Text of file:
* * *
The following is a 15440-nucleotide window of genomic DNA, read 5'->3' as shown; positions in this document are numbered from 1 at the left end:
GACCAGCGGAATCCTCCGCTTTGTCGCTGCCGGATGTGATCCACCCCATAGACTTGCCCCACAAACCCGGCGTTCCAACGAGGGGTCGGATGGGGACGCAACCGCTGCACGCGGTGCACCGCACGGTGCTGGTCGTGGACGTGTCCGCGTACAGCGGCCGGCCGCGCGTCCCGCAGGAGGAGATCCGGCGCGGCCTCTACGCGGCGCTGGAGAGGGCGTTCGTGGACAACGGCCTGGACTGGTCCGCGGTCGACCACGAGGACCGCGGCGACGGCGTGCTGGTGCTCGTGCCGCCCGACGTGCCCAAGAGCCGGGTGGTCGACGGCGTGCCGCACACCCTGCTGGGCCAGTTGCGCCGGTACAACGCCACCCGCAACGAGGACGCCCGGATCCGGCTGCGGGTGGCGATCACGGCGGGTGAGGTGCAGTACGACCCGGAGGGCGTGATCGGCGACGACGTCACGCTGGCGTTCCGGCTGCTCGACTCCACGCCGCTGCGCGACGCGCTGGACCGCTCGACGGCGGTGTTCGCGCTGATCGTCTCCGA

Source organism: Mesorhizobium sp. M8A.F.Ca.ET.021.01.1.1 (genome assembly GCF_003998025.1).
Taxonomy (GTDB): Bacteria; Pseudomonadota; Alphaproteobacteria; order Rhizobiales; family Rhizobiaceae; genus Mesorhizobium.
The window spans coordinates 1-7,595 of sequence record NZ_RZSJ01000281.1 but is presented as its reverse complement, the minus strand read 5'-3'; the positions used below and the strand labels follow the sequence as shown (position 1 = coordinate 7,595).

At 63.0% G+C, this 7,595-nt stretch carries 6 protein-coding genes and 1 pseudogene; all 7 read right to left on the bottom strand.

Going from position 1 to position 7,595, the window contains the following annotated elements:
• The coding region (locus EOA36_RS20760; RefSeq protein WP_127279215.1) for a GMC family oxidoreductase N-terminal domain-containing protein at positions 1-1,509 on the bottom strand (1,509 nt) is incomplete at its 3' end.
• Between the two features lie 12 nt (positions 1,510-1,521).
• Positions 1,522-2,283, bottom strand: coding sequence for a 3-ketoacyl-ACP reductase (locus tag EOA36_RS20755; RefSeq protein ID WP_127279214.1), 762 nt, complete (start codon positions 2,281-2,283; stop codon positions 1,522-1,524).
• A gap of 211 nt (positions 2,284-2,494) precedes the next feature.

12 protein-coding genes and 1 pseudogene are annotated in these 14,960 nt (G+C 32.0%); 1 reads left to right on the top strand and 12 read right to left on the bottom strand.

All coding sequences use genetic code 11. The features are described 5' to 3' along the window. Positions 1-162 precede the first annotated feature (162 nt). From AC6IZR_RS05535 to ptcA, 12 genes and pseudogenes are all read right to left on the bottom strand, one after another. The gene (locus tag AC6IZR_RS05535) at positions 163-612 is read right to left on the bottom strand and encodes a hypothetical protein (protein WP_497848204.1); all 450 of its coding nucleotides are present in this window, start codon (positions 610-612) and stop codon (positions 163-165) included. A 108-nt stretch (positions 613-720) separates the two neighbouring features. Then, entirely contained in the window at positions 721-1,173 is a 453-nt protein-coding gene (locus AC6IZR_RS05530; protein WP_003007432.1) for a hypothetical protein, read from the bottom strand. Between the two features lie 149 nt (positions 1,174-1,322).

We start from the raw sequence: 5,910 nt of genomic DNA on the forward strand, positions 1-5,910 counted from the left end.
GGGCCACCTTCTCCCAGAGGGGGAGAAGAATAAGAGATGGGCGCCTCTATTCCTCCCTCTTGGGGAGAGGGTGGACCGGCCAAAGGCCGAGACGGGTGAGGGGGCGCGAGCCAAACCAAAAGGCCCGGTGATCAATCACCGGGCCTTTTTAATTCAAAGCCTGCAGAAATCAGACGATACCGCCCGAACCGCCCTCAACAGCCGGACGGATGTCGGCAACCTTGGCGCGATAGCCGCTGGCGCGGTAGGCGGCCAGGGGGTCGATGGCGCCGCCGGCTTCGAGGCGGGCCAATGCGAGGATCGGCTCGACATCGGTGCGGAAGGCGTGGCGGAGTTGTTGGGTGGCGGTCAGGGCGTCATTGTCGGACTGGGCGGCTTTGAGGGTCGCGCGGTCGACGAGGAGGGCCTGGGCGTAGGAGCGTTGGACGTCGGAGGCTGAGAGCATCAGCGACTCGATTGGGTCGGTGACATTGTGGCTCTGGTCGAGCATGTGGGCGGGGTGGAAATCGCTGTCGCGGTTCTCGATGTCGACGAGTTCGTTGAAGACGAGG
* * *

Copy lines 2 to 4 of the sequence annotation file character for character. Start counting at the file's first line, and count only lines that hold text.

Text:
GACCAGCGGAATCCTCCGCTTTGTCGCTGCCGGATGTGATCCACCCCATAGACTTGCCCCACAAACCCGGCGTTCCAACGAGGGGTCGGATGGGGACGCAACCGCTGCACGCGGTGCACCGCACGGTGCTGGTCGTGGACGTGTCCGCGTACAGCGGCCGGCCGCGCGTCCCGCAGGAGGAGATCCGGCGCGGCCTCTACGCGGCGCTGGAGAGGGCGTTCGTGGACAACGGCCTGGACTGGTCCGCGGTCGACCACGAGGACCGCGGCGACGGCGTGCTGGTGCTCGTGCCGCCCGACGTGCCCAAGAGCCGGGTGGTCGACGGCGTGCCGCACACCCTGCTGGGCCAGTTGCGCCGGTACAACGCCACCCGCAACGAGGACGCCCGGATCCGGCTGCGGGTGGCGATCACGGCGGGTGAGGTGCAGTACGACCCGGAGGGCGTGATCGGCGACGACGTCACGCTGGCGTTCCGGCTGCTCGACTCCACGCCGCTGCGCGACGCGCTGGACCGCTCGACGGCGGTGTTCGCGCTGATCGTCTCCGA

Source organism: Mesorhizobium sp. M8A.F.Ca.ET.021.01.1.1 (genome assembly GCF_003998025.1).
Taxonomy (GTDB): Bacteria; Pseudomonadota; Alphaproteobacteria; order Rhizobiales; family Rhizobiaceae; genus Mesorhizobium.